Australia’s continued promotion of coal – the dirtiest of the fossil fuels that are driving the world’s warming climate — jeopardises negotiation outcomes, and ultimately the safety of the entire Pacific region.

Maina Talia, from the Tuvalu Climate Action Network (TuCAN), said Pacific island leaders Read the rest of this entry »


New Chinese-built Prime Minister’s Office handed over to Vanuatu Govt

Vanuatu Prime Minister Charlot Salwai and Chinese Ambassador Liu Quan at the opening of the new Prime Minister's Office complex yesterday. Photo: CullwickJ/Twitter

Vanuatu Prime Minister Charlot Salwai and Chinese Ambassador Liu Quan at the opening of the new Prime Minister’s Office complex yesterday. Photo: CullwickJ/Twitter

The new Prime Minister’s Office was officially opened Read the rest of this entry »


Visa-free travel between Vanuatu and South Korea a boost for tourism

South Korea flag

The Vanuatu and South Korea governments are planning a simplified, visa-free entry procedure for visitors from one country to the other. The Prime Minister and Speaker of Parliament have been in the Philippines for the meeting that marks 50 years of ASEAN, which has been widely covered by world media.

Reserve Bank Governor Simeon Athy has drawn attention to the importance of the new Read the rest of this entry »


China opens new embassy in Port Vila to mark 35 years of diplomatic relations

China's new embassy in Pango, Port Vila. Photo: © vanuatudigest.com

China’s new embassy in Nambatri, Port Vila. Photo: © vanuatudigest.com

A new Chinese Embassy building has opened at Nambatri. Ambassador Liu Quan and Prime Minister Charlot Salwai unveiled a plaque at the vast premises on Tuesday marking the opening of the landmark building we all have been watching grow in Vila. It cements the 35th anniversary of Read the rest of this entry »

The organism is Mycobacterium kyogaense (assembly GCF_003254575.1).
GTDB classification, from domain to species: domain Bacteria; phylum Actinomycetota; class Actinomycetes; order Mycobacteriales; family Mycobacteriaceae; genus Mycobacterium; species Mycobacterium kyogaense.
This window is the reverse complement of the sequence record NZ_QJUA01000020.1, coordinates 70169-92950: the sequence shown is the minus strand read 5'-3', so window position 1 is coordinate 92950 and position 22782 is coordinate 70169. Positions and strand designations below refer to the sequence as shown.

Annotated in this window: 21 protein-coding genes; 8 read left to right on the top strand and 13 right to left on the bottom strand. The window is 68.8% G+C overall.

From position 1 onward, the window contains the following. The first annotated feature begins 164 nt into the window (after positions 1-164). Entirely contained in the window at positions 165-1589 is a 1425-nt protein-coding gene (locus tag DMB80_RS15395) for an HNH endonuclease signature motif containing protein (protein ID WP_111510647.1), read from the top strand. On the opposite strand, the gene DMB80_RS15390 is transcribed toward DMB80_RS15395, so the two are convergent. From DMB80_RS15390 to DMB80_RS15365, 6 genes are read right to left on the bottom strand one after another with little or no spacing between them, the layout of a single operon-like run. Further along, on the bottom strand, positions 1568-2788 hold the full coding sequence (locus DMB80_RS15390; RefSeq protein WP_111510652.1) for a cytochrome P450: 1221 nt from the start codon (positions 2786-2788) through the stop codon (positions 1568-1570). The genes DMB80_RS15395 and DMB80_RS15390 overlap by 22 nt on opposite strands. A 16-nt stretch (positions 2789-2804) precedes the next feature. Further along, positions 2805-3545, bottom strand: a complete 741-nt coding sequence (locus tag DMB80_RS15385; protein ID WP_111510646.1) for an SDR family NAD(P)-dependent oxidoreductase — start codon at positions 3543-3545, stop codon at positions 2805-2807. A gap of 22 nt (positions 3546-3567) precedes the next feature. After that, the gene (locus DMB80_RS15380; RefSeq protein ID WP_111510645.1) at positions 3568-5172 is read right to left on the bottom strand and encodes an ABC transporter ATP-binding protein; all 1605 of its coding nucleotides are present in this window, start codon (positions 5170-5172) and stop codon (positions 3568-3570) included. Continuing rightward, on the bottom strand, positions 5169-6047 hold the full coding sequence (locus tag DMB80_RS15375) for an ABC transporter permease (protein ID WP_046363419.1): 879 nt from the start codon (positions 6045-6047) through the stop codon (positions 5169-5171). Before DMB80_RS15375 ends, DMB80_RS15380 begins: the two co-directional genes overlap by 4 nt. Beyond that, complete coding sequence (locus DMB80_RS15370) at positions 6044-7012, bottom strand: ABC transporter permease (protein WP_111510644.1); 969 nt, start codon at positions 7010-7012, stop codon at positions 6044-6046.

Law requires election of new President by July 3, says Electoral Commission

Vanuatu flag

The election of a new President will take place on July 3. Nominations are expected by close of business next Wednesday. The Electoral College comprises the 52 Members of Parliament, Presidents of the six Local Government Councils and the leaders of the three municipalities.

The Chairman of the Electoral Commission, Martin Tete, has made a singular effort to advise the general public on the need for the quick calling of the election to choose a new President. The laws involved require Read the rest of this entry »


President Lonsdale farewelled on streets of Port Vila—and around the world

Throngs of mourners turn out on Port Vila's main street to farewell President Baldwin Lonsdale. Photo: Vanuatu Daily Post

Throngs of mourners turn out on Port Vila’s main street to farewell President Baldwin Lonsdale. Photo: Vanuatu Daily Post

Motlap chiefs from President Lonsdale's home island of Motalava pay their respects to his casket. Photo: Holy Bule/Facebook

Motlap chiefs from President Lonsdale’s home island of Motalava pay their respects to his casket. Photo: Holy Bule/Facebook

President Lonsdale's casket is carried by Vanuatu Mobile Force members to a plane for his final journey home to Motalava. Photo: Twitter/@raetlomi

President Lonsdale’s casket is carried by Vanuatu Mobile Force members to a plane for his final journey home to Motalava. Photo: Twitter/@raetlomi

The Heads of States of Australia, Fiji and New Zealand came in person to farewell President Lonsdale. The passing of Vanuatu’s Head of State has also been marked around the world over the last few days. Here’s just a few examples:

In Sydney, Australia:

In Perth, Australia: Read the rest of this entry »